Escalating delinquency has made investors in securitized home equity loans more selective.
Panelists at a Standard & Poor's conference here said it is becoming more difficult for some issuers to sell securities.
Delinquencies in the loans underlying such securities are rising on "a fairly steep trajectory," said Christopher T. Flanagan, research director for asset-backed and mortgage-backed securities at Merrill Lynch & Co. The result has been "significant tiering" of issuers along delinquency lines, he said.
Home equity remains the largest sector of the asset-backed securities market, said investment banker Peter Rubinstein, a vice president at Chase Securities, but "if you are not a top-tier issuer you are going to have trouble selling your subordinate bonds.
"The market seems to be coming back at the AAA level. I think the better issuers are seeing the subordinate bonds sell well."
A home equity security is a "more stable product," Mr. Rubinstein said, and "investors like the predictability" because they invest with a certain time frame in mind.
But lower-credit-quality loans tend to accompany a higher rate of prepayments, though they are less interest rate sensitive, said Andrew Davidson, president of Andrew Davidson & Co., a Manhattan consulting firm that offers investment analysis, risk management, and analytical tools.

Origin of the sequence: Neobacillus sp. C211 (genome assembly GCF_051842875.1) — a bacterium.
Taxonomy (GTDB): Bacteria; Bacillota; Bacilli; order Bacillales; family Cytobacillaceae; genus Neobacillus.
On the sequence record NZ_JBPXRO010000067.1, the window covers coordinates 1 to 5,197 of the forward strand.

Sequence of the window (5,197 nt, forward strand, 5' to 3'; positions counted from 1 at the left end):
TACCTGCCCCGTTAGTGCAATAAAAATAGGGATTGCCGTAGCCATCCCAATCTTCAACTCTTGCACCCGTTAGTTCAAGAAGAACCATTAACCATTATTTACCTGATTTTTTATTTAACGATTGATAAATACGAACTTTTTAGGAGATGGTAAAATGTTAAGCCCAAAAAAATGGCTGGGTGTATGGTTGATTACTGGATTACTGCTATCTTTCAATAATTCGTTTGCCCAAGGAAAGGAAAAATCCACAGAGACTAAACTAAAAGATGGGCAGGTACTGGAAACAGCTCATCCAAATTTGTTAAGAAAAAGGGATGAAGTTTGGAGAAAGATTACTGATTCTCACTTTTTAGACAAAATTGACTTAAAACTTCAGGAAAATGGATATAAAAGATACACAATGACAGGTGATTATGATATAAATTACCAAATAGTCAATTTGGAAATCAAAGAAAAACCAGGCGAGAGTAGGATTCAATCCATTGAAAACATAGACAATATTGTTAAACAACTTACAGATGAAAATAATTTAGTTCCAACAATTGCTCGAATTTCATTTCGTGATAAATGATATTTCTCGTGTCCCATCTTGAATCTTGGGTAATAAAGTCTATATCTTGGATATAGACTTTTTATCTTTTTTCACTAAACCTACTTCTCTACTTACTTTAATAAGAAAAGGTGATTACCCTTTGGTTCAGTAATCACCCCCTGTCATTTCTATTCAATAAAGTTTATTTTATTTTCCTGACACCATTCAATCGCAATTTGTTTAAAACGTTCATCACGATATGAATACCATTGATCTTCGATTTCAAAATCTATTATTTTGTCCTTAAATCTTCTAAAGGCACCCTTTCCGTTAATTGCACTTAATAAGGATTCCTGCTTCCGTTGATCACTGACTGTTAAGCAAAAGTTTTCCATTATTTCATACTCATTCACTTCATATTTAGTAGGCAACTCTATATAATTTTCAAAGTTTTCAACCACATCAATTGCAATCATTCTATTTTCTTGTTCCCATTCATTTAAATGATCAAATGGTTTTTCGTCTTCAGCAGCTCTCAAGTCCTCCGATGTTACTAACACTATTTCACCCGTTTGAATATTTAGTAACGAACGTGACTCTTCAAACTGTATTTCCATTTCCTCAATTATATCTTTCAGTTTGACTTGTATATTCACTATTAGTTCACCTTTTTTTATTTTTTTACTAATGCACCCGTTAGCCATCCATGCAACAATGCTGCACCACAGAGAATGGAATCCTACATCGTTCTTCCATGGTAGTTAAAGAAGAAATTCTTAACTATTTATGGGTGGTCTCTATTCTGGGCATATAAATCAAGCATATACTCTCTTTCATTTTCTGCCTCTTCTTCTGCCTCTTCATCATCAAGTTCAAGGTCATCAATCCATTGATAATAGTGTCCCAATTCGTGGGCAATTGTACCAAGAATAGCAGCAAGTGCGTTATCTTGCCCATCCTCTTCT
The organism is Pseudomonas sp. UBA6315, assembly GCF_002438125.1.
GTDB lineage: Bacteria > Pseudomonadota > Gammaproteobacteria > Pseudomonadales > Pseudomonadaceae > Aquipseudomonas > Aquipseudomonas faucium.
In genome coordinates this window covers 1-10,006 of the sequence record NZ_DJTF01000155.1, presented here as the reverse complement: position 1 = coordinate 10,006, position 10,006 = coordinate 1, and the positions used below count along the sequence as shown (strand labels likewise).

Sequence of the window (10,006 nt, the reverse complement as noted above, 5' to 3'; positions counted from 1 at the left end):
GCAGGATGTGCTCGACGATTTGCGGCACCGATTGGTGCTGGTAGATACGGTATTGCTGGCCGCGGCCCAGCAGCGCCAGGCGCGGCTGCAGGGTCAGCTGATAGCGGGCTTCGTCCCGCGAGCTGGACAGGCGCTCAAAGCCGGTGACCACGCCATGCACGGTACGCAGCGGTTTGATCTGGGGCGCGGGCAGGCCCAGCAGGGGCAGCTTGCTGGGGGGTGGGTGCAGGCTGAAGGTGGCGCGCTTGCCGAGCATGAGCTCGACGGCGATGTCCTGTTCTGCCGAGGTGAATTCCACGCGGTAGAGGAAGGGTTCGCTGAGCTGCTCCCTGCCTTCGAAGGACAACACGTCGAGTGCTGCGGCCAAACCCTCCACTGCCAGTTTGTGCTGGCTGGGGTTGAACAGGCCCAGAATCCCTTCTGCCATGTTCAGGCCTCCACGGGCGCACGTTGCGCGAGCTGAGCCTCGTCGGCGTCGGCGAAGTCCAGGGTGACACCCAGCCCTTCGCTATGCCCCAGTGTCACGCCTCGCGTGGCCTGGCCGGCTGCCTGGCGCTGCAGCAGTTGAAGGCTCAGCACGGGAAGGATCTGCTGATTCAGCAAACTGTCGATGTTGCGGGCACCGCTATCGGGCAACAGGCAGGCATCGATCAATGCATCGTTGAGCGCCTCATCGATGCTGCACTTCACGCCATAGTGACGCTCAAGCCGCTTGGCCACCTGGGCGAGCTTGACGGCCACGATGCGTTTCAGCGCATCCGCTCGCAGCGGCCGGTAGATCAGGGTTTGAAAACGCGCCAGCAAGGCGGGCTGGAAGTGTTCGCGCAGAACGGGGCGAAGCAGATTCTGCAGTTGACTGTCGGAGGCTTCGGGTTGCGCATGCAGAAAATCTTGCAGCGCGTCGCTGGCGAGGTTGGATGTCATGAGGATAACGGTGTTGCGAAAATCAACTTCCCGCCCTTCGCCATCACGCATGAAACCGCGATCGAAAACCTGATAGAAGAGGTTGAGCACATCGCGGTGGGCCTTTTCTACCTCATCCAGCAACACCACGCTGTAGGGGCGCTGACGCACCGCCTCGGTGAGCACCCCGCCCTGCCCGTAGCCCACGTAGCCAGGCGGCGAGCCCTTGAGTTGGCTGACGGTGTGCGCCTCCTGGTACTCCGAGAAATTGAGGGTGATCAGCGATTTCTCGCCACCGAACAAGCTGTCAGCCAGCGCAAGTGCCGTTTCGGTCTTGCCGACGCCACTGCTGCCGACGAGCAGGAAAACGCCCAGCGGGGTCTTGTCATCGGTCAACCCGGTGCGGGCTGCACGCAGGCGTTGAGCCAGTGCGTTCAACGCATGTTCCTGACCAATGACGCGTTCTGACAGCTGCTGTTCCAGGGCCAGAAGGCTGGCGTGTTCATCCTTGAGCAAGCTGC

Mr. Davidson said two factors recently have hurt the market: the liquidity crisis last fall-which caused spreads to widen-and the failure of several issuers-resulting in servicing-related problems.
Home equity loan prepayments have been on the rise "because we've had a strong economy and people who have high-coupon mortgages-if their credit improves-they're able to refinance into lower-coupon mortgages," Mr. Davidson said. Most observers, he said, are expecting a slowing of prepayment speeds as competition among home equity lenders declines and interest rates hold steady.
Mr. Davidson said he expects a "universal model of prepayments" to replace an issuer model. He is now building a prepayment model, he said, for subprime and home equity securities.
"If you can capture just a few loan characteristics, you can actually develop a more generic view of prepayment patterns within the subprime mortgage sector," he said.